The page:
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Center for Curriculum and Transfer Articulation
Forensic Anthropology
Course: ASM275

First Term: 2018 Fall
Lec + Lab   4.0 Credit(s)   5.0 Period(s)   5.0 Load  
Subject Type: Academic
Load Formula: T Lab Load

Description: Survey of the role of forensic anthropologists, from the crime scene to the courtroom. Course focuses on how skeletal analysis can aid in medicolegal investigations, especially by identifying aspects of the life history of unknown individuals and by reconstructing events that took place at crime scenes. Covers both the legal aspects of forensic practice and the underlying biological basis for evidence obtained from skeletal remains. Examines applications of forensic anthropology in mass disasters, human rights investigations, and the deciphering of historic cases. Lab activities designed to illustrate techniques and principles central to the discipline.

MCCCD Official Course Competencies
1. Define the process involved in a scientific investigation, and cite the steps of the scientific method. (I)
2. Describe data scales, summary measures, and the difference between accuracy and precision. (I, IV)
3. Collect data with scientific instruments used by forensic anthropologists. (I, IV)
4. Explain the role a forensic anthropologist plays in the medicolegal system. (I, VII, VIII)
5. Identify the stages of a forensic investigation. (III, IV, V, VII)
6. Demonstrate knowledge human osteology and its relevance to forensic anthropology. (II, III, IV, V, VI)
7. Demonstrate how skeletal analysis provides information leading to identification of unknown individuals, including insights into age and sex, stature estimation using regression equations, and other aspects of life history. (IV, V, VI)
8. Compare and contrast the biological and social concepts of race and explain the complexities of ancestry assessment in modern forensic anthropology. (I, II, IV)
9. Differentiate between the major types of trauma and how each may be recognized from skeletal remains. (V)
10. Evaluate how taphonomic processes can impact skeletal remains, and how recognition of their effects can aid in reconstructing crime scene events. (III, VI)
11. Describe how forensic data can be used in special cases, such as mass disasters, human rights investigations, recovery of war dead, and prehistoric/historic cases of interest. (VIII)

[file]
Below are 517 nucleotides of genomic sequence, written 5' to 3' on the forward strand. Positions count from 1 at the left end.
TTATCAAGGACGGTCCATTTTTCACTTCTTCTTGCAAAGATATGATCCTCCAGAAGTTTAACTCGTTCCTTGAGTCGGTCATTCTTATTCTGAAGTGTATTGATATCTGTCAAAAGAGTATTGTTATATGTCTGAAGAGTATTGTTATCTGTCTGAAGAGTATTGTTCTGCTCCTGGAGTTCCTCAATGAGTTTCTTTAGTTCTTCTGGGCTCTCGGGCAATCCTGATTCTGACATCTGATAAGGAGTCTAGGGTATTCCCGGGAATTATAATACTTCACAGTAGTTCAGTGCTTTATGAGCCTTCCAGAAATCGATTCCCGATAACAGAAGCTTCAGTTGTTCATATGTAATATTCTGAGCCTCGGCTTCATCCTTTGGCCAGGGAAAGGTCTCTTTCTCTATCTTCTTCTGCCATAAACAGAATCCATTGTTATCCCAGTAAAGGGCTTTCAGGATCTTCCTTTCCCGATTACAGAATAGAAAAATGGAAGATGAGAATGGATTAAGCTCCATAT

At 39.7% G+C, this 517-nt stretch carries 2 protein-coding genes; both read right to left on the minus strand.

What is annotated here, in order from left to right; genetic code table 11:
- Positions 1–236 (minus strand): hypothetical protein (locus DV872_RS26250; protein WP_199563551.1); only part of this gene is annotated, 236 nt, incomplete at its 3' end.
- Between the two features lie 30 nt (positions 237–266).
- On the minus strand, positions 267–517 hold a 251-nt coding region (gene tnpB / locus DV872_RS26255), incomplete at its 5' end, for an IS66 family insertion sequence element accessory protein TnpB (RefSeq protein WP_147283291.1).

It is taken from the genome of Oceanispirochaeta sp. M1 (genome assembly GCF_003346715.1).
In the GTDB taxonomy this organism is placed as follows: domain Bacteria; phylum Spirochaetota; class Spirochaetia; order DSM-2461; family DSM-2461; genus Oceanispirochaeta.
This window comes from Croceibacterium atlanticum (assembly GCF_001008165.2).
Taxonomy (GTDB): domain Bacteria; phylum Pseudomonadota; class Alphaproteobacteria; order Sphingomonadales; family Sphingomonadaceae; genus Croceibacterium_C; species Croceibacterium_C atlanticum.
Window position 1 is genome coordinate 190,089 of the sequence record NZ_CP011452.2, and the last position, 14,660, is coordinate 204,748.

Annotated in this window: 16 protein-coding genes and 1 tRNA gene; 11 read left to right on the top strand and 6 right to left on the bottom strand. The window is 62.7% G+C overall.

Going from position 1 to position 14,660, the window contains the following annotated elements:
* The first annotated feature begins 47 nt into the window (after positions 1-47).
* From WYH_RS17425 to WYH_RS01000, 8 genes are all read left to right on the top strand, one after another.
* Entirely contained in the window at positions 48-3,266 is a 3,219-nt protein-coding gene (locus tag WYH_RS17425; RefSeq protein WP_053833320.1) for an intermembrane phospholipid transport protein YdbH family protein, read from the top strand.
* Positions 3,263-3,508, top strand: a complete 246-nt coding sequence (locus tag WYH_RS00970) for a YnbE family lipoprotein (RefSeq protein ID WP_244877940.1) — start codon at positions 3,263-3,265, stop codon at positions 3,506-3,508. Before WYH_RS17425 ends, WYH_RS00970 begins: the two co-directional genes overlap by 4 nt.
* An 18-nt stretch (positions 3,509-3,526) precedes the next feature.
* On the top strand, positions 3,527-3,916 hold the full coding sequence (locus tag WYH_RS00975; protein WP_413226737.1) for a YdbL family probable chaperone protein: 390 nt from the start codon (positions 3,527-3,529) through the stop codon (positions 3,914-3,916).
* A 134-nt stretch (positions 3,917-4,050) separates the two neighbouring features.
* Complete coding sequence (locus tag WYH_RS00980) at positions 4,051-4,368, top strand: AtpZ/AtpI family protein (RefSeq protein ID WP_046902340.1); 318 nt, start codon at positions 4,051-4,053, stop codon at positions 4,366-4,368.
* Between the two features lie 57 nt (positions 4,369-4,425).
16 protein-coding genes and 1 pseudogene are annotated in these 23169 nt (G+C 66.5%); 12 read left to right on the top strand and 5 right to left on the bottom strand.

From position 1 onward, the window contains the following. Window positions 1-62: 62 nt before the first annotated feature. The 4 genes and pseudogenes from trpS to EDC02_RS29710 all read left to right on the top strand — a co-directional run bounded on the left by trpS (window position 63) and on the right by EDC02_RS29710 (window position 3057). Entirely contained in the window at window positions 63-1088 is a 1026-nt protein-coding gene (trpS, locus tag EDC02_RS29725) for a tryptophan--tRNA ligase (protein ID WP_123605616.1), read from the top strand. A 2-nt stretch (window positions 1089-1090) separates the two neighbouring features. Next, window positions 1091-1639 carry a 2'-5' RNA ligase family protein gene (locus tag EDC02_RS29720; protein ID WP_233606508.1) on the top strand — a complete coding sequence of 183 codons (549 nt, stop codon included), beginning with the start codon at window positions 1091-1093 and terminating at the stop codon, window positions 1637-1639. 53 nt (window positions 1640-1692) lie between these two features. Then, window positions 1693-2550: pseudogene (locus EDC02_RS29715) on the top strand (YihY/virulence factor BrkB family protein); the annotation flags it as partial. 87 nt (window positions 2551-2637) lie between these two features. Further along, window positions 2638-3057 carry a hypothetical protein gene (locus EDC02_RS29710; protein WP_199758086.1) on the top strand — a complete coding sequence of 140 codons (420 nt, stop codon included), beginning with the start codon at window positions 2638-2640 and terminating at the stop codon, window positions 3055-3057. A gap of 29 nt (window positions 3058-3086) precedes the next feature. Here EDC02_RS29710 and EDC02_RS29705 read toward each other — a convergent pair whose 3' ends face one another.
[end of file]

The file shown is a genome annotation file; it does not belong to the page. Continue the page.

MCCCD Official Course Competencies must be coordinated with the content outline so that each major point in the outline serves one or more competencies. MCCCD faculty retains authority in determining the pedagogical approach, methodology, content sequencing, and assessment metrics for student work. Please see individual course syllabi for additional information, including specific course requirements.
MCCCD Official Course Outline
I. Forensic anthropology
    A. Anthropology and forensic sciences
    B. Definition
    C. History of its development in the United States
    D. Relationship to the medicolegal community
    E. Data gathering and analysis in the field

II. The human skeleton
    A. Important terms in osteology
    B. Important terms in odontology
    C. Relevant landmarks for further forensic analysis

III. Crime Scene Investigation
    A. Establishing forensic significance
        1. Bone versus non-bone
        2. Human versus non-human bone
        3. Contemporary versus non-contemporary remains
    B. Recovery methods
        1. Survey methods
        2. Excavation techniques
    C. Estimating postmortem interval
        1. Decomposition
        2. Forensic entomology
    D. Initial treatment and analyses

IV. Achieving a positive identification
    A. Ancestry
        1. Biological vs. social concepts of race
        2. Differentiating aspects of the skull
    B. Determining sex from skeleton
    C. Determining age at death from skeleton
    D. Estimating stature
    E. Antemortem skeletal conditions
        1. Clues to determining a positive identification
            a. Disease and/or pathology
            b. Handedness
            c. Occupational stress markers
        2. Medical and dental records
    F. Methods
        1. Facial reconstruction
        2. Photographic superimposition

V. Determining cause and manner of death
    A. Trauma to the skeleton
        1. Effects on bone biology
        2. Timing of bone trauma
    B. Types of trauma distinguishable in skeletal remains
        1. Projectile
        2. Blunt force
        3. Sharp force trauma
        4. Other

VI. Taphonomy and postmortem changes to bone
    A. Natural damage: animals, weathering, water transport
    B. Unnatural damage: dismemberment, burning

VII. Forensic anthropology in the courtroom
    A. Ethical responsibilities
    B. Role of an expert witness

VIII. Special cases in forensic anthropology
    A. Mass disasters
    B. Investigation of human rights abuses
    C. Identification of missing soldiers
    D. Cases of prehistoric and historic significance
MCCCD Governing Board Approval Date: December 13, 2016

All information published is subject to change without notice. Every effort has been made to ensure the accuracy of information presented, but based on the dynamic nature of the curricular process, course and program information is subject to change in order to reflect the most current information available.